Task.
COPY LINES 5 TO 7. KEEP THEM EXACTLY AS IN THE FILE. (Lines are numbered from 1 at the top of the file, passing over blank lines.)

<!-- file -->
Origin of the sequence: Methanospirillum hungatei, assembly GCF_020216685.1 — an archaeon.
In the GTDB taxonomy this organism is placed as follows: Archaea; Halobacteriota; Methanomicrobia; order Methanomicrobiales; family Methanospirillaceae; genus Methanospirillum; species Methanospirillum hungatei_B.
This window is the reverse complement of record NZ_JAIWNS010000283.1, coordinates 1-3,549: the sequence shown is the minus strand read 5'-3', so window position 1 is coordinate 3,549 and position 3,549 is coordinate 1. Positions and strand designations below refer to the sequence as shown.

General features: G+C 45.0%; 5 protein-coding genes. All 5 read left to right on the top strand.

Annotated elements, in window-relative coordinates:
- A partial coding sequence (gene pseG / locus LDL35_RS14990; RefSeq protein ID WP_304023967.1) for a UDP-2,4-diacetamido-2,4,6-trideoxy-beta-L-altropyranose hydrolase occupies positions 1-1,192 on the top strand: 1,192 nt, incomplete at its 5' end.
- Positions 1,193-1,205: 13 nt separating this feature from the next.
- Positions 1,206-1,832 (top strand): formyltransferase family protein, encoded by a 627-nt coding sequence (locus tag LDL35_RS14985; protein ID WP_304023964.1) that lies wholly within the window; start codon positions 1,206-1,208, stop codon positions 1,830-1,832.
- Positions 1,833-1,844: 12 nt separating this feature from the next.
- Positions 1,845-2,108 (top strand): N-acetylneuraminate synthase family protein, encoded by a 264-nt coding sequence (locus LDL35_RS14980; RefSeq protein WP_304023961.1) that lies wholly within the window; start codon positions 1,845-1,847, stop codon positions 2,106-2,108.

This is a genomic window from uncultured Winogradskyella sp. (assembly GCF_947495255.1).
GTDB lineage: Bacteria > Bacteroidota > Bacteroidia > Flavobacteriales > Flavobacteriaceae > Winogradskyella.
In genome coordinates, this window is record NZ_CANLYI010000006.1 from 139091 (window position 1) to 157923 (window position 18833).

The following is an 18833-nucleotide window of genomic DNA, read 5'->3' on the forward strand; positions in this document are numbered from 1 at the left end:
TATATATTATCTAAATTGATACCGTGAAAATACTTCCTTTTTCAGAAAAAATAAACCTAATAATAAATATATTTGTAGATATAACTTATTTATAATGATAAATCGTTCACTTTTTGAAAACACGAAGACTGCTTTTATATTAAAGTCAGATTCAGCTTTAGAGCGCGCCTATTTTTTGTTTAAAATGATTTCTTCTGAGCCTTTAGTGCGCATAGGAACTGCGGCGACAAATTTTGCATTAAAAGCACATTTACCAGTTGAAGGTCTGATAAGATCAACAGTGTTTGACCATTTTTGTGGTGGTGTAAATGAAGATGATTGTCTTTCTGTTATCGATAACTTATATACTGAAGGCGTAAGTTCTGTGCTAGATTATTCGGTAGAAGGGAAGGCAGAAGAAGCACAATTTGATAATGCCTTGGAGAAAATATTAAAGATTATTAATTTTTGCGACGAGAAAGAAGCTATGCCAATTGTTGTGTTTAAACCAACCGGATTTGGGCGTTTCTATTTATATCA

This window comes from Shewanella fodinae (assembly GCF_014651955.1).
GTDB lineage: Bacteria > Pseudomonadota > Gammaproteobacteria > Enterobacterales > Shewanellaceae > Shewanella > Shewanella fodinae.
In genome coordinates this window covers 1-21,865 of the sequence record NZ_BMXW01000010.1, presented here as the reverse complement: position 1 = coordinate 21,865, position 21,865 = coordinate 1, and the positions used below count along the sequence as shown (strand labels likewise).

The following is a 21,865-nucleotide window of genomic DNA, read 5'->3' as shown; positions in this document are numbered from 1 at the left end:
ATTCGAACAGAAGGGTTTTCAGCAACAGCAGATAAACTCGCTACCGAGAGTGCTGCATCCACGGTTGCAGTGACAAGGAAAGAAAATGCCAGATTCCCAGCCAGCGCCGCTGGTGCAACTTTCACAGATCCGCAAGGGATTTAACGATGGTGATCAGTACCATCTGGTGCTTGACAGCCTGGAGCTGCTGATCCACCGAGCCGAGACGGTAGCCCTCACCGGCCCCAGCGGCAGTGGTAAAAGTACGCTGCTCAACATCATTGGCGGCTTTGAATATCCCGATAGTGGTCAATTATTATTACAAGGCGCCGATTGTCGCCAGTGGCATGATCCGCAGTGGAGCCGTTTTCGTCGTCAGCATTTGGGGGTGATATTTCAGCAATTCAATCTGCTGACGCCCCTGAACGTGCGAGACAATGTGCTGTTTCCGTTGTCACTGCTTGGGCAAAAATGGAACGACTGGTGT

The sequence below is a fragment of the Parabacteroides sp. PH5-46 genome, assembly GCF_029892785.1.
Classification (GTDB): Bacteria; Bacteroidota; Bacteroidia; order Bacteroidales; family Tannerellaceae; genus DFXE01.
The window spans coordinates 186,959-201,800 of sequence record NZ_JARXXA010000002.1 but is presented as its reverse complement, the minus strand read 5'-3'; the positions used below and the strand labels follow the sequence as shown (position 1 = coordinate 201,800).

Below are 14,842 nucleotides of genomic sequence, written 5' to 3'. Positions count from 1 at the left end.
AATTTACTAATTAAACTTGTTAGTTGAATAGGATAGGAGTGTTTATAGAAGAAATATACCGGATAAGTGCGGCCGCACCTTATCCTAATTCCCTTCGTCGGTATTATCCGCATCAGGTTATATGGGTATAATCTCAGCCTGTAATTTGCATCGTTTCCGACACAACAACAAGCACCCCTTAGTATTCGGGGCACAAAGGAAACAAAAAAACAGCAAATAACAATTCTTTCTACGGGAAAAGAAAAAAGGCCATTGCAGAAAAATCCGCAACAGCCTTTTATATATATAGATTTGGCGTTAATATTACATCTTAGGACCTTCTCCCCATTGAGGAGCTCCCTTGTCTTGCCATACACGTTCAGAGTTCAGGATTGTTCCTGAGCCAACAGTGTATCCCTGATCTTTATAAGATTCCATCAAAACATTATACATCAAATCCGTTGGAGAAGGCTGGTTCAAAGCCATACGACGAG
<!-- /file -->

Annotated elements, in window-relative coordinates:
- A partial coding sequence (gene pseG / locus LDL35_RS14990; RefSeq protein ID WP_304023967.1) for a UDP-2,4-diacetamido-2,4,6-trideoxy-beta-L-altropyranose hydrolase occupies positions 1-1,192 on the top strand: 1,192 nt, incomplete at its 5' end.
- Positions 1,193-1,205: 13 nt separating this feature from the next.